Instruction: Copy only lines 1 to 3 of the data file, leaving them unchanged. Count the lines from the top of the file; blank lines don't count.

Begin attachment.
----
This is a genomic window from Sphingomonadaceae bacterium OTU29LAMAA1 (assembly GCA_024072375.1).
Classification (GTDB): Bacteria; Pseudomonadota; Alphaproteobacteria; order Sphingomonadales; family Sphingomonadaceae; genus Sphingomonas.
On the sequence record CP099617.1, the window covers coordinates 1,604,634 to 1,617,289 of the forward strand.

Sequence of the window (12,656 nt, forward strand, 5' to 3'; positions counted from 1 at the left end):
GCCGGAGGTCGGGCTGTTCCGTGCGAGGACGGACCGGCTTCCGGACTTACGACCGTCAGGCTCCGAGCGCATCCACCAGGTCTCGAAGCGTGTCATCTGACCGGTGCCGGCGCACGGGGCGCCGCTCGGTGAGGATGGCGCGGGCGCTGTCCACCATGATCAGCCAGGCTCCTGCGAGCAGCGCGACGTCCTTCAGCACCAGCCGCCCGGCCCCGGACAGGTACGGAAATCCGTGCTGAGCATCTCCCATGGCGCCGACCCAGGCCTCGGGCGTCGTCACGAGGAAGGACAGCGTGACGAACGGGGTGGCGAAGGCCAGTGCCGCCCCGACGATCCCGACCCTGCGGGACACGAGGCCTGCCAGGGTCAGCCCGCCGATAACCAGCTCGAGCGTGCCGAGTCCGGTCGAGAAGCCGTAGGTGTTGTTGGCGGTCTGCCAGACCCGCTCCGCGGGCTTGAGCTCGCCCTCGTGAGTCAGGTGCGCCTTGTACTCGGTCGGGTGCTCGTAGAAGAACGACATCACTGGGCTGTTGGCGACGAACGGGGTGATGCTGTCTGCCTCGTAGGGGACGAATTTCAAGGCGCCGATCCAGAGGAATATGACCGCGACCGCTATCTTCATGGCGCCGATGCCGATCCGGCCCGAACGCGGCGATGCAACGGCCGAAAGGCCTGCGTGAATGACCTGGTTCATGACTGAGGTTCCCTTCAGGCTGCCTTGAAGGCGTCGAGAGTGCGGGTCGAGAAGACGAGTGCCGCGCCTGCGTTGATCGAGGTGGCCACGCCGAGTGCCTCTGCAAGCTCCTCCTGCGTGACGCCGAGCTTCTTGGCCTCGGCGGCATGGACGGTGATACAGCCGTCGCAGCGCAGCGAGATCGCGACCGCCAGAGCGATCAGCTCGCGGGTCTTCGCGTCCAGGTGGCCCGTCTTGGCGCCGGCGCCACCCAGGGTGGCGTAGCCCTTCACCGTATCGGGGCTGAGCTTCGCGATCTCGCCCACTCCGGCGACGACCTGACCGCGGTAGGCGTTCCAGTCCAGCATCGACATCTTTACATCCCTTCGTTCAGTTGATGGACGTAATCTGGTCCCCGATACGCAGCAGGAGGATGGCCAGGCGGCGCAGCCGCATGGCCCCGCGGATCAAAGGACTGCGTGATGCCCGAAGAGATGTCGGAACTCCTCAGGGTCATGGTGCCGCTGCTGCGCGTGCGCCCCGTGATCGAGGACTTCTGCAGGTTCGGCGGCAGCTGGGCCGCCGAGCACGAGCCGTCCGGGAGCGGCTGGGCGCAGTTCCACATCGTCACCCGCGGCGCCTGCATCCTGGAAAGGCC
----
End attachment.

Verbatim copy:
This is a genomic window from Sphingomonadaceae bacterium OTU29LAMAA1 (assembly GCA_024072375.1).
Classification (GTDB): Bacteria; Pseudomonadota; Alphaproteobacteria; order Sphingomonadales; family Sphingomonadaceae; genus Sphingomonas.
On the sequence record CP099617.1, the window covers coordinates 1,604,634 to 1,617,289 of the forward strand.